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Xeroderma pigmentosum (XP) is an inherited condition characterized by an extreme sensitivity to ultraviolet (UV) rays from sunlight. Thus, the areas of the body that are most affected by the condition are the skin and eyes. XP’s name comes from two of its common characteristics: dry skin (xeroderma) and skin color changes (pigmentosum). There are multiple types of XP, some with different features that are captured by the groupings, but all types include sensitivity to UV light.
The onset of symptoms for individuals with XP group A (XPA) is usually in infancy, but some mutations have been associated with later onset. Typically, XPA is diagnosed in infants who have been sunburned after minimal time in sunlight. Affected children also develop excessive freckling on sun-exposed areas. Damage from the UV rays significantly increases the risk for skin cancer in children with XPA. The average age of onset for non-melanoma skin cancer in children with any type of XP is 9 years and for melanoma is 22 years. The eye is also susceptible to damage from UV light resulting in impaired vision due to clouding of the cornea, inflammation of the cornea, non-cancerous growths on the eye, and/or eye cancer.
Other abnormalities that occur in individuals with XPA, but are unlikely to be related to UV damage, include neurological abnormalities and internal cancers. At least 25 to 30% of individuals with XPA have progressive neurological issues that may include hearing loss, difficulty swallowing and talking, movement problems, seizures, and intellectual disability. The risk for internal cancers is thought to be linked to environmental carcinogens, like cigarette smoke and other, potentially uncontrollable, exposures.
Worldwide, XP has been estimated to affect about 1 in 100,000 individuals. For the Caucasian population in the United States, XP is estimated to affect 1 in 250,000 individuals. In Western Europe, 1 in 1,000,000 new cases are seen annually. Of the XP cases in the United States, ~9% are XPA cases.
Higher frequency of XPA cases has been reported in other areas where marriage between blood relatives (consanguinity) is common, or where a few mutations account for the majority of cases. In Japan, ~55% of cases of XP are attributed to a few mutations in the XPA gene; thus the XPA disorder is estimated to affect approximately 1 in 40,000 Japanese individuals. Additional countries in North Africa, the Middle East, and South Asia may also have a higher frequency of XPA patients.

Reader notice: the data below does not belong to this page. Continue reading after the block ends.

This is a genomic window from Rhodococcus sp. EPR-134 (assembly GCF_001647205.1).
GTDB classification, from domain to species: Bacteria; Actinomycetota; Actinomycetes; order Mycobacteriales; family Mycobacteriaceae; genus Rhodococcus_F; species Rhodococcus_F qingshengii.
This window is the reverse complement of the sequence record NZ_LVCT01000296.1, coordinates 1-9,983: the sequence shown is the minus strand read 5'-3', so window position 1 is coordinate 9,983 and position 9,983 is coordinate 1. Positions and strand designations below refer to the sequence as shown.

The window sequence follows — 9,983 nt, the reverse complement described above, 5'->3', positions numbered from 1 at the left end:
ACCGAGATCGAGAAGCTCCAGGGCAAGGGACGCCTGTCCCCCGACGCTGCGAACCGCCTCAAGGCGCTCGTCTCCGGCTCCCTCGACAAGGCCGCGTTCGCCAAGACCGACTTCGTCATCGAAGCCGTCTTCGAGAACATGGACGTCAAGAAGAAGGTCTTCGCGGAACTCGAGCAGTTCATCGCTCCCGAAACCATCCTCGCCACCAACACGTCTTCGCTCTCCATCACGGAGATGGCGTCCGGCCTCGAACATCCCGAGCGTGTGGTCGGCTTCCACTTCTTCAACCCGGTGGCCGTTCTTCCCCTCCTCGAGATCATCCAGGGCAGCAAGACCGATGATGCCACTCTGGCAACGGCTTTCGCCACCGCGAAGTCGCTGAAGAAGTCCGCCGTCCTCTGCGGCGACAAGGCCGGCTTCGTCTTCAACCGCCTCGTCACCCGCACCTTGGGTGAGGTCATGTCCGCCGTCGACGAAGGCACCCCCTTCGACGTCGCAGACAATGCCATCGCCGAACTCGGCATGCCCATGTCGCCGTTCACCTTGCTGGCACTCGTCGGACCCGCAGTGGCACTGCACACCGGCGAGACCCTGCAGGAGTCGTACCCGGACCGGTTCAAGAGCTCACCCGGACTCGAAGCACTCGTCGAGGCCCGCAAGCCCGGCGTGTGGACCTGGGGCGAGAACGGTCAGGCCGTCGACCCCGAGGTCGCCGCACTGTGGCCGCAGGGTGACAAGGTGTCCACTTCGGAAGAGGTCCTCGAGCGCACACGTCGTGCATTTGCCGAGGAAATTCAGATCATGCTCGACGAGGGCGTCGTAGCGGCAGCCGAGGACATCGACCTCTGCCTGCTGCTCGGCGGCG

Management for all types of XP involves strictly avoiding sun and UV light especially to the skin and eyes; skin-covering clothing, sunscreen, sunglasses with UV protection are strongly recommended. Avoidance of carcinogens, like cigarette smoke, is also recommended. Treatment of individuals with XP is typically multidisciplinary. Individuals are regularly seen by dermatologists to remove skin growths, and may be prescribed high doses of a special form of vitamin D to prevent additional growths although there are many side effects. Ophthalmologists are also involved in patient care to regularly examine the eyes for damage. A neurologist and audiologist may aid in monitoring, diagnosis, and management of neurological features. Oncologists will become involved if an internal cancer is diagnosed.
The prognosis for an individual with XPA is generally poor due to early onset of symptoms and severity of features. The life expectancy is shortened for many individuals with XPA due to the dramatically increased risk for skin cancer and risk for neurodegeneration. The average life expectancy of an individual with any type of XP with neurological features is 29 years (37 years if neurological features are not present).
Explanations of an extensive number of genetic diseases written by the U.S. Government's National Institutes of Health.
The XP Society is a not-for-profit charitable organization that offers information, support, advocacy, and protection to the XP family, patient and caregiver while promoting research for a cure.
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